I had the chance to talk to WSJ reporter Sue Shellenbarger about ways that people can find meaning at work without leaving their current employer.

Unhappy at Work? Try Hacking Your JobWall St Journal, 8/12/15

Chronic under-fulfillment leads to burnout, stress, health issues, and even overspending on “off” hours to help fill the void.  Plus, you can’t turn the burnout off when you get home; it leaches into personal relationships and sucks up all the extra energy you’d have to live a healthy life.

What to do to get your mojo back?  Here are some ideas I shared with the reporter:

– Get more training.  Is it possible that you’d like your work more if you felt you were advancing your knowledge?

– Travel for work (if you’re not already burnt out by travel).  Are there opportunities to present at conferences, meet colleagues in different locations, or get a change of scenery?  It’s possible that you’d come back recharged, refreshed, and with new ideas, never having left your job.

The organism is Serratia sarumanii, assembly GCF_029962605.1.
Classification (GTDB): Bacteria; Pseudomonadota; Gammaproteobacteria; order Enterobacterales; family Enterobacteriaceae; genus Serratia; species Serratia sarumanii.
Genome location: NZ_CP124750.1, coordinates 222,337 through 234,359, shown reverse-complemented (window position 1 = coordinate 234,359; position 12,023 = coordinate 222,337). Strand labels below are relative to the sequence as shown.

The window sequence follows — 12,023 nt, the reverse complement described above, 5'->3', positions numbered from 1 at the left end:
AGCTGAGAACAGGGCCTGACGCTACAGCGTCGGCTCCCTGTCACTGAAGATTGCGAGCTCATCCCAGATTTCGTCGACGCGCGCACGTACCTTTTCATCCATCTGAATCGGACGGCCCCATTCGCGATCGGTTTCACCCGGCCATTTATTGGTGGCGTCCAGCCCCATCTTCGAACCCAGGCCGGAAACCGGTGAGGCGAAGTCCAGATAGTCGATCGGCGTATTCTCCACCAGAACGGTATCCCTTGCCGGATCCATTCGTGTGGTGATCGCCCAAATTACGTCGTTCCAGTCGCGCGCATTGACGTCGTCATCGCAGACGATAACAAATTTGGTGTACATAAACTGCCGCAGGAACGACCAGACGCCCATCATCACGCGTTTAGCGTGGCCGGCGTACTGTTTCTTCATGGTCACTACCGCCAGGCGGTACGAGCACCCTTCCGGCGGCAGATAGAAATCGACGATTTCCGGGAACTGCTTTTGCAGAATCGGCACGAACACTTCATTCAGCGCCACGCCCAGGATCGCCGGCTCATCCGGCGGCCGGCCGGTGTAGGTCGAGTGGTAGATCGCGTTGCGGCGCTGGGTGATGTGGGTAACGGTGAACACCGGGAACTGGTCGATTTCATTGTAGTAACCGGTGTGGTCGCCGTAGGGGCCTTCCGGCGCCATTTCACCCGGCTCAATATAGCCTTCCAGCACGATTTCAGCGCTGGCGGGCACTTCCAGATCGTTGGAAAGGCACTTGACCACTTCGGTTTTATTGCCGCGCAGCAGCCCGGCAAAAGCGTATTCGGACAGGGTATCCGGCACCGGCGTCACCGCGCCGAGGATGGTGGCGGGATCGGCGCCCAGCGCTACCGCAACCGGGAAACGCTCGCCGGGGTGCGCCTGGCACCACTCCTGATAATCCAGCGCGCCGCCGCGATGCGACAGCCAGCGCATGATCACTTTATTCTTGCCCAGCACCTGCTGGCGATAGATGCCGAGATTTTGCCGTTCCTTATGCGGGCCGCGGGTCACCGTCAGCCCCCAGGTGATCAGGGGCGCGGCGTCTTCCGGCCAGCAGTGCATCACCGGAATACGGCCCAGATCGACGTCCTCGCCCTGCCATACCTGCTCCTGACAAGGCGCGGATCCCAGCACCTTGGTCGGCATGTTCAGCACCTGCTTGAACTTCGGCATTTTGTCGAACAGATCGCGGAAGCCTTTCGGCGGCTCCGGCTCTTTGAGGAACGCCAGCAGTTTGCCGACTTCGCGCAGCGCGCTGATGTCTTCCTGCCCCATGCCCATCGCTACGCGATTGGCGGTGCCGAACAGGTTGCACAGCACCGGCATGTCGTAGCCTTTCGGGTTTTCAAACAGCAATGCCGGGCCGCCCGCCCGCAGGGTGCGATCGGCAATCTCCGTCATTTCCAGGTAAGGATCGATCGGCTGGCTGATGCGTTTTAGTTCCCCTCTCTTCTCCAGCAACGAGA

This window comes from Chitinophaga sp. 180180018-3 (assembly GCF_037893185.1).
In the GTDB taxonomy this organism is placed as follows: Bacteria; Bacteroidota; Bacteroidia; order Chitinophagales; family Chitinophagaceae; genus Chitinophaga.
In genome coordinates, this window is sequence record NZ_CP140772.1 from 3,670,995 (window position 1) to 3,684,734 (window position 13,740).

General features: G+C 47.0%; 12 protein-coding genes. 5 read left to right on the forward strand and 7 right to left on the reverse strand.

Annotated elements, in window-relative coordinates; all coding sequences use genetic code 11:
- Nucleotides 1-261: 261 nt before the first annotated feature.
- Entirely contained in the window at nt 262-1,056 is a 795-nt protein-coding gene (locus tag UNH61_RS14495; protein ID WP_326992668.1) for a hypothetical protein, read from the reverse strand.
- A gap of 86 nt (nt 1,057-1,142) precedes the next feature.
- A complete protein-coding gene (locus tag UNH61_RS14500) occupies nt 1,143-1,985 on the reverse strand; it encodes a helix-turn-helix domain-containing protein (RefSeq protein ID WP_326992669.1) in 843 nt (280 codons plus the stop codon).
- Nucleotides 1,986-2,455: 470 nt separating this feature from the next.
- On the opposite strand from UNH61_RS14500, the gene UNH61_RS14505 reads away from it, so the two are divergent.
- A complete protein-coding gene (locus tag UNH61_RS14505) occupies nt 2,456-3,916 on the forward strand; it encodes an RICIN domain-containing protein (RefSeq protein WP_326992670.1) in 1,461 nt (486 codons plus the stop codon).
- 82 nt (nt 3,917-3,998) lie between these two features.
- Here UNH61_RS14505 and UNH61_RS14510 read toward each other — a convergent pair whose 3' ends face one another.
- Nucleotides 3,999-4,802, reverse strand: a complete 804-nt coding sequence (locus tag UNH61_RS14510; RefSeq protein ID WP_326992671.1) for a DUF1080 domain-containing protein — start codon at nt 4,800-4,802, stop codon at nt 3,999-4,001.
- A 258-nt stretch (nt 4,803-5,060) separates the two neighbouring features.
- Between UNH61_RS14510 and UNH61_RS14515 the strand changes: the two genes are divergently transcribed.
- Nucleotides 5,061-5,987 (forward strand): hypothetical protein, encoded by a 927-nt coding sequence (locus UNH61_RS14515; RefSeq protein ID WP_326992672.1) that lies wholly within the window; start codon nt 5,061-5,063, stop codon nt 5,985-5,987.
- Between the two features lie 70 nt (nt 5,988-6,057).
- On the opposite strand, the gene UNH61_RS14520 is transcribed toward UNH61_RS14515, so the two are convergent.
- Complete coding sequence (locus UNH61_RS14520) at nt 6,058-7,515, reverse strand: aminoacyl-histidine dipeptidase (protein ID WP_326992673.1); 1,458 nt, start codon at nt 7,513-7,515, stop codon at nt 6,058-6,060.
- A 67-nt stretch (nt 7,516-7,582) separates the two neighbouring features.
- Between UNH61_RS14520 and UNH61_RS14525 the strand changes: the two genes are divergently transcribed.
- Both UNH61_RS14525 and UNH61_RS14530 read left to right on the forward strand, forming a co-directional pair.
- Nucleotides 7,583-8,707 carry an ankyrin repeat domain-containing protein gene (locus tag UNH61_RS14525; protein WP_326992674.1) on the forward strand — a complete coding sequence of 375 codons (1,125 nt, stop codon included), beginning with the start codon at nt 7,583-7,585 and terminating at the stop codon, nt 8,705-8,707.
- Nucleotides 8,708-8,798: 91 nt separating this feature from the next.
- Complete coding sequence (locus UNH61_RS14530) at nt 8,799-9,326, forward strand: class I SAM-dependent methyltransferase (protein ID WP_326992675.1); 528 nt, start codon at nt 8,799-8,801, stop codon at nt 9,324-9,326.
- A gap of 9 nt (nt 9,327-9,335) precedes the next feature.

– Job shadow, take on matrix responsibilities, and/or help out another department.  You need the blessing of your manager for this one, but are there other departments that you’re interested in that need an extra pair of hands, or wouldn’t mind including you in their work, somehow?

– Get involved in charity work at your current employer.  Volunteer for the social committee, or find ways to get involved in your organization’s charitable activities… you’ll meet interesting people, and you may find that you’ll gain more than you give.

– Pitch a job that you think the organization needs.  (Like Leigh Nicholas did in the article.)  Is there a major need that you think you can fill, that would be a breath of fresh air for you, too?

– Go to school.  Does your organization offer tuition reimbursement?  Maybe there’s a training program that you could do while employed, that would set you up for future opportunities.

– Teach.  Are there mentoring programs within your industry, or an opportunity to teach at the college level?  You may be surprised at what’s available to you (hint: you don’t always need an advanced degree to be a professor).

Any other ideas for how to re-engage and find meaning without leaving your current workplace?

Kathy

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